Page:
Why are there added essential oils in the Dr Hauschka products

Recently I’ve been getting quite a few questions about ingredients, especially when they sound “chemical”.

So here is the answer to one…

Why are there added essential oils in the Dr Hauschka products? I thought they used whole plant ingredients?”

Fair point, and you’re right in that assumption – they DO use whole plants, but there’s rules and regulations that govern these things even more strictly than a Government minister’s Dominatrix.

Generally speaking, it can be safer to use whole plants, and often more beneficial, because although loads of things have been analysed to the nth atom, there may still be other – as yet unfound – ingredients.

And there’s this thing called synergy, which is what happens when ingredients work together as a whole.

The whole is frequently greater than the broken up constituent parts.

For instance, take willow bark: one of the main ingredient in that is salicylic acid.

Which is commonly found in aspirin.

Yep, one of the commonest drugs on this planet was originally synthesised from Willow bark. In fact the name salicylic comes from its Latin name: Salix (meaning willow)

Willow bark contains salicin, a compound that can be metabolised in the body to create salicylic acid, and is a precursor to aspirin.

It’s been used in Folk medicine for yonks, to relieve pain, calm inflammation, and reduce fever. However, because it was used in its whole (or wholistic) form, all of the other constituents probably played a part in the healing properties.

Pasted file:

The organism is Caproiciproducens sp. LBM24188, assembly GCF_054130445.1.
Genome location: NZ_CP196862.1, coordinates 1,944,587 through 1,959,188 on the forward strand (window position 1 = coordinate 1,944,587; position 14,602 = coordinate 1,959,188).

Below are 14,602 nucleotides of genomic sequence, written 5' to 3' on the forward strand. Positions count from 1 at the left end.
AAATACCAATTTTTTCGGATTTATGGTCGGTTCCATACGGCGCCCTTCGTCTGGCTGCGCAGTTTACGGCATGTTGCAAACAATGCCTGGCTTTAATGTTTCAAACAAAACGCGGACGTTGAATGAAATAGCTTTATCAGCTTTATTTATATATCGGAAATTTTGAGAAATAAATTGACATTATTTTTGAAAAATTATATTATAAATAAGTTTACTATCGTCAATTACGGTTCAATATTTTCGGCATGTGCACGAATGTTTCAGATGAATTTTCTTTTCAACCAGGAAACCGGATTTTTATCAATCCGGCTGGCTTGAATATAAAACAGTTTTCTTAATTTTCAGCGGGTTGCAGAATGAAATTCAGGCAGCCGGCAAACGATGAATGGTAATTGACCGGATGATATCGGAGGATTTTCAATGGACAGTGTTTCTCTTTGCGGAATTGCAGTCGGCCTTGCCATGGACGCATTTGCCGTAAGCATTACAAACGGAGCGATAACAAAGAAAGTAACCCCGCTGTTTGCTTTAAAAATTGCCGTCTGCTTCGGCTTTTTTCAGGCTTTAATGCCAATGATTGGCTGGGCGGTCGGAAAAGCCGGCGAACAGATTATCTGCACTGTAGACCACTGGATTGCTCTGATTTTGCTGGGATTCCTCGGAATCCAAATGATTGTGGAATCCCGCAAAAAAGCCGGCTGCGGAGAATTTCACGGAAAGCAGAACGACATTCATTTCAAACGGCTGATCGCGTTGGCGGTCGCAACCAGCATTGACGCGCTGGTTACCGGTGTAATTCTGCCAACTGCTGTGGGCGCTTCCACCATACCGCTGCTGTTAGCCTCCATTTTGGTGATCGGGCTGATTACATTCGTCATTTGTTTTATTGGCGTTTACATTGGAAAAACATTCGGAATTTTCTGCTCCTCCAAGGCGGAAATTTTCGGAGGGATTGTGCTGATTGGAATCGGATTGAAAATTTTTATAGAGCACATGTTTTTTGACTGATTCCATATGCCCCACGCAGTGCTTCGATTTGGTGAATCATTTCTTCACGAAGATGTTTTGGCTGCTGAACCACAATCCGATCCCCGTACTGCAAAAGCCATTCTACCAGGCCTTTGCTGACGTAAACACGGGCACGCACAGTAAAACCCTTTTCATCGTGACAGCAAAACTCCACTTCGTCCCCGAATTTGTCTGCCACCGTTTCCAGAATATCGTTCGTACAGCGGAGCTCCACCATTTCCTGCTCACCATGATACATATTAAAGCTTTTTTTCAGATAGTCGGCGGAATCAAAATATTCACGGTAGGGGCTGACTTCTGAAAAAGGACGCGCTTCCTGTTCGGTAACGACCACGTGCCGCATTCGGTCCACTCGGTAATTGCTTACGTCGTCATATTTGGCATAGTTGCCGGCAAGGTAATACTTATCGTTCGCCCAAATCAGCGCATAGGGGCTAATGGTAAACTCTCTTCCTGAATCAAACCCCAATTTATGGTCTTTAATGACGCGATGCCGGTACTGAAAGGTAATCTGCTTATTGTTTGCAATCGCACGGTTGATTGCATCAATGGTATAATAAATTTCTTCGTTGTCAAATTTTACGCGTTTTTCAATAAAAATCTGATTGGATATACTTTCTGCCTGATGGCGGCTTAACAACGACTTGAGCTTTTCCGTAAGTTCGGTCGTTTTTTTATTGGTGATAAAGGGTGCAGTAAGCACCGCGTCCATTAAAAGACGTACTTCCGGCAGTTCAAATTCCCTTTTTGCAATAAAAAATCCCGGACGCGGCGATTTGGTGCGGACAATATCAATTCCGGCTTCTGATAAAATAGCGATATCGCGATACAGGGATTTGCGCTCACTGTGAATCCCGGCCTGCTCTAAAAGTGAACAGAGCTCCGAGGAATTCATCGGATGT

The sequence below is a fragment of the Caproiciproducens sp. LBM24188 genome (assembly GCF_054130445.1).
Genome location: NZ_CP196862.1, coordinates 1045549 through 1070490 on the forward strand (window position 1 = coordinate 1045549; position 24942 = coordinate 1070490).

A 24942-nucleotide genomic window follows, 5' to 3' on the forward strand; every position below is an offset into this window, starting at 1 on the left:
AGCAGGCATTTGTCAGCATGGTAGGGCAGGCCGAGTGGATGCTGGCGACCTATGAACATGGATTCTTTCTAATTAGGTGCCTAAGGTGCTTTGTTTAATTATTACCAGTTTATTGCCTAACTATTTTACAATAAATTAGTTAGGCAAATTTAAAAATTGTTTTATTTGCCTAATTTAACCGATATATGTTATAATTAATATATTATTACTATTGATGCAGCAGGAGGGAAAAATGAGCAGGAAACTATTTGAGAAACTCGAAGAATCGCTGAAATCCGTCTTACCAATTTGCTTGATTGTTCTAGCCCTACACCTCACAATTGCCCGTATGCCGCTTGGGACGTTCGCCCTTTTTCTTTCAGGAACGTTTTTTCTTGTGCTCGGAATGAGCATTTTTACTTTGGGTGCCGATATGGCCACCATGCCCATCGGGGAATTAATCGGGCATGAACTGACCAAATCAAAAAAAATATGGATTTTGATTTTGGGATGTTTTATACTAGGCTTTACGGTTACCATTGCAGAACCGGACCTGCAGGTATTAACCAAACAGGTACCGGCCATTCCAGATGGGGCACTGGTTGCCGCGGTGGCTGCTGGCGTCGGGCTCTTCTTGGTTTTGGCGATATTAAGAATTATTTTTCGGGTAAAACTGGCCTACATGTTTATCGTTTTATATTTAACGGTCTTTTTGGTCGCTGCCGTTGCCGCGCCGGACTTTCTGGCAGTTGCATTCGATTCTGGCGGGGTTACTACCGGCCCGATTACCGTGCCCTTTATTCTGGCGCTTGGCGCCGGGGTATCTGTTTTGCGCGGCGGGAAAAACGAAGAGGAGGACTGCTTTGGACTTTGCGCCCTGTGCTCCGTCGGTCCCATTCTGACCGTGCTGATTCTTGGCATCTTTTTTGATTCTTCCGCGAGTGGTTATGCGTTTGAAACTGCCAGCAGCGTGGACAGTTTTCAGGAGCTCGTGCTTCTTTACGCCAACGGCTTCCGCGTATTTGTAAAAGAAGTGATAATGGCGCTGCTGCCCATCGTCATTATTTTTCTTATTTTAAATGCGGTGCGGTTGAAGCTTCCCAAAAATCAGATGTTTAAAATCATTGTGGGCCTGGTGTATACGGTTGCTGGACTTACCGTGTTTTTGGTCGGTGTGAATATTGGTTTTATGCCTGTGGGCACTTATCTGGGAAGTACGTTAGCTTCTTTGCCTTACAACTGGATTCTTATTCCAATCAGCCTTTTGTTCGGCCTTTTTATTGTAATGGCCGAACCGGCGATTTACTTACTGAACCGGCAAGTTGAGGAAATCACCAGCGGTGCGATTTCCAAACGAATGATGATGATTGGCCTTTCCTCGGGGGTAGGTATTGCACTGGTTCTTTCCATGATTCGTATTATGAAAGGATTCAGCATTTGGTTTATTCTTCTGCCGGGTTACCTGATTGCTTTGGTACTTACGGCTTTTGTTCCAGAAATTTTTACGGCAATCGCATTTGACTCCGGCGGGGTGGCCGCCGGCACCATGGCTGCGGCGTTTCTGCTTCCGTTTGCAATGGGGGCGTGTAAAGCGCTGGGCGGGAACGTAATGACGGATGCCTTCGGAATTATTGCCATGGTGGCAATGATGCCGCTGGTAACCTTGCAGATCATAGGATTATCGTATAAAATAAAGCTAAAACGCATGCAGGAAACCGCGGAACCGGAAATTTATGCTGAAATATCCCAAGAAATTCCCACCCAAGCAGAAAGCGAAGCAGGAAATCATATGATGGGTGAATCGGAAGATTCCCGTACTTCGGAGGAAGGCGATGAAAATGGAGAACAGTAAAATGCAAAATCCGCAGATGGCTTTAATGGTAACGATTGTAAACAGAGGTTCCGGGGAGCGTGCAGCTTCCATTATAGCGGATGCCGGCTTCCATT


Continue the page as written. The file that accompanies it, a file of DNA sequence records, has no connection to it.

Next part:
Once you extract one ingredient, things can get out of balance, and the body doesn’t always recognise it.

The same thing with essential oils. You can buy ‘fragrance’ oils which are lab synthesised, so don’t contain all the complexity of a natural oil. (And they can be toxic…)

Rose oil, for instance, is unbelievably complex, and contains more than 300 known compounds. However, you can list some of them separately and get things like

  • citronellol
  • phenyl ethanol
  • geraniol
  • nerol
  • farnesol
  • nonanol
  • linalool
  • nonanal
  • phenyl acetaldehyde
  • citral
  • carvone
  • 2-phenylmenthyl acetate
  • methyl eugenol
  • eugenol

Some of which sound well dodgy, don’t they?

I mean, if you saw 2-phenylmenthyl acetate on a bottle you’d be sensible to assume it was created in a lab, wouldn’t you?

Can you imagine Juliet going round saying –

2-phenylmenthyl acetate, 2-phenylmenthyl acetate,
Wherefore art thou 2-phenylmenthyl acetate?

No. No poetry in that. A rose really might not smell as sweet, if that’s what it was called.

However, poetry is not for chemistry lessons, although if you ask nicely I’ll tell you one we used to sing at school.*

Now, as I mentioned yesterday, there’s this thing called INCI which stands for International Nomenclature Cosmetic Ingredient. (Isn’t nomenclature a fab word? Back to Latin again, you see, can’t escape – well, it is Hallowe’en)

You can see why they shorten it to INCI, can’t you?

This deals with the systematic names which are “internationally recognised to identify cosmetic ingredients (i.e, plant extracts, oils, chemicals).”

These names are developed by the International Nomenclature Committee (INC) and published in the International Cosmetic Ingredient Dictionary and Handbook.

Sounds like a helluva read, that.

The regulations go further – like Tax legislation – and certain ingredients must be listed separately, even if they are present as a whole plant ingredient.

So that, in an enormously gargantuan nutshell, is why you’ll see things like Citral, Farnesol, Benzyl Alcohol and Eugenol listed on your Rose Day Cream.

Not because they’re added in to make it smell nice, although they do contribute to that, but because they are integral parts of the ingredients used to give you radiant skin.

Have a Radiant day!

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*It was a ditty set to music and went like this:
Poor old Brown is dead and gone,
His face you’ll see no more,
For what he thought was H2O
Was H2SO4…